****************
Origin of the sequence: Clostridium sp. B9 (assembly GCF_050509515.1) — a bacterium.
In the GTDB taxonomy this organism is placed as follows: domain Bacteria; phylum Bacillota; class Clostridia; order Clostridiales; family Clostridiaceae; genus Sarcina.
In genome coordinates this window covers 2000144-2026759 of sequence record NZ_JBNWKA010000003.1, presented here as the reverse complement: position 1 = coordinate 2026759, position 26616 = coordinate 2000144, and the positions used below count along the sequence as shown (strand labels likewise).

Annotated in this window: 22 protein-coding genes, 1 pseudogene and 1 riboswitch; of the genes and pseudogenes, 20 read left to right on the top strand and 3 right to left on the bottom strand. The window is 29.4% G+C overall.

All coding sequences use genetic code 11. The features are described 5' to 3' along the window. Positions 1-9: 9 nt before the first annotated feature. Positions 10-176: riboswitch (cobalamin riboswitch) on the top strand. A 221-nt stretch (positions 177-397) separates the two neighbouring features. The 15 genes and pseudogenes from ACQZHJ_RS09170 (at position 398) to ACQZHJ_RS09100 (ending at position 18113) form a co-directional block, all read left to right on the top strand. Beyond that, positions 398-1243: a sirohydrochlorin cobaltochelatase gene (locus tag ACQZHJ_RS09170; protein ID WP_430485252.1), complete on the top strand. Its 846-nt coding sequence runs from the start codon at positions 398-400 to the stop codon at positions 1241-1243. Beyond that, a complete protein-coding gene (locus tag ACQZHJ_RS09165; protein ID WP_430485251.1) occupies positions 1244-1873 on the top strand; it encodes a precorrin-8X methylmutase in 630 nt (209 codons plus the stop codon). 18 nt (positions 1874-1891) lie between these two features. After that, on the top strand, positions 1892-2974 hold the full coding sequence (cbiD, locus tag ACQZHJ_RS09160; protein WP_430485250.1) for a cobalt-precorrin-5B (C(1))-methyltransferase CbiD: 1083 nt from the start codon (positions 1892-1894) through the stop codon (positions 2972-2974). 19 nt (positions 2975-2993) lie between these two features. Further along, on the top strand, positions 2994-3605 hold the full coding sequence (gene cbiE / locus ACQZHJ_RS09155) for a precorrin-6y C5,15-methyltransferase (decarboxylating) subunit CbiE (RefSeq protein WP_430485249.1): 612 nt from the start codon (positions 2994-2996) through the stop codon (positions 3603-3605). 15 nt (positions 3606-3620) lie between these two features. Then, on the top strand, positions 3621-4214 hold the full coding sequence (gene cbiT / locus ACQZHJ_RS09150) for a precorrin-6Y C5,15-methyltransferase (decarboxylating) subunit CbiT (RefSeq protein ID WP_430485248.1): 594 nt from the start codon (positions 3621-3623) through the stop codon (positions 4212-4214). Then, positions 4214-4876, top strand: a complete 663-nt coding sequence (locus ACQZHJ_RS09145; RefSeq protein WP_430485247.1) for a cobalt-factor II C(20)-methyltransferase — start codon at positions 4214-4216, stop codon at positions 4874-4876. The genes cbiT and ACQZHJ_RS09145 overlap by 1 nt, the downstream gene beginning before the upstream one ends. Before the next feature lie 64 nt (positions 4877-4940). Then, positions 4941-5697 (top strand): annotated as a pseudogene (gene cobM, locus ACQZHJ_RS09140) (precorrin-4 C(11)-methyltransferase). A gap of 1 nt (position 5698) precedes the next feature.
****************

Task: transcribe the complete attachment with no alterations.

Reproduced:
Origin of the sequence: Clostridium sp. B9 (assembly GCF_050509515.1) — a bacterium.
In the GTDB taxonomy this organism is placed as follows: domain Bacteria; phylum Bacillota; class Clostridia; order Clostridiales; family Clostridiaceae; genus Sarcina.
In genome coordinates this window covers 2000144-2026759 of sequence record NZ_JBNWKA010000003.1, presented here as the reverse complement: position 1 = coordinate 2026759, position 26616 = coordinate 2000144, and the positions used below count along the sequence as shown (strand labels likewise).

Annotated in this window: 22 protein-coding genes, 1 pseudogene and 1 riboswitch; of the genes and pseudogenes, 20 read left to right on the top strand and 3 right to left on the bottom strand. The window is 29.4% G+C overall.

All coding sequences use genetic code 11. The features are described 5' to 3' along the window. Positions 1-9: 9 nt before the first annotated feature. Positions 10-176: riboswitch (cobalamin riboswitch) on the top strand. A 221-nt stretch (positions 177-397) separates the two neighbouring features. The 15 genes and pseudogenes from ACQZHJ_RS09170 (at position 398) to ACQZHJ_RS09100 (ending at position 18113) form a co-directional block, all read left to right on the top strand. Beyond that, positions 398-1243: a sirohydrochlorin cobaltochelatase gene (locus tag ACQZHJ_RS09170; protein ID WP_430485252.1), complete on the top strand. Its 846-nt coding sequence runs from the start codon at positions 398-400 to the stop codon at positions 1241-1243. Beyond that, a complete protein-coding gene (locus tag ACQZHJ_RS09165; protein ID WP_430485251.1) occupies positions 1244-1873 on the top strand; it encodes a precorrin-8X methylmutase in 630 nt (209 codons plus the stop codon). 18 nt (positions 1874-1891) lie between these two features. After that, on the top strand, positions 1892-2974 hold the full coding sequence (cbiD, locus tag ACQZHJ_RS09160; protein WP_430485250.1) for a cobalt-precorrin-5B (C(1))-methyltransferase CbiD: 1083 nt from the start codon (positions 1892-1894) through the stop codon (positions 2972-2974). 19 nt (positions 2975-2993) lie between these two features. Further along, on the top strand, positions 2994-3605 hold the full coding sequence (gene cbiE / locus ACQZHJ_RS09155) for a precorrin-6y C5,15-methyltransferase (decarboxylating) subunit CbiE (RefSeq protein WP_430485249.1): 612 nt from the start codon (positions 2994-2996) through the stop codon (positions 3603-3605). 15 nt (positions 3606-3620) lie between these two features. Then, on the top strand, positions 3621-4214 hold the full coding sequence (gene cbiT / locus ACQZHJ_RS09150) for a precorrin-6Y C5,15-methyltransferase (decarboxylating) subunit CbiT (RefSeq protein ID WP_430485248.1): 594 nt from the start codon (positions 3621-3623) through the stop codon (positions 4212-4214). Then, positions 4214-4876, top strand: a complete 663-nt coding sequence (locus ACQZHJ_RS09145; RefSeq protein WP_430485247.1) for a cobalt-factor II C(20)-methyltransferase — start codon at positions 4214-4216, stop codon at positions 4874-4876. The genes cbiT and ACQZHJ_RS09145 overlap by 1 nt, the downstream gene beginning before the upstream one ends. Before the next feature lie 64 nt (positions 4877-4940). Then, positions 4941-5697 (top strand): annotated as a pseudogene (gene cobM, locus ACQZHJ_RS09140) (precorrin-4 C(11)-methyltransferase). A gap of 1 nt (position 5698) precedes the next feature.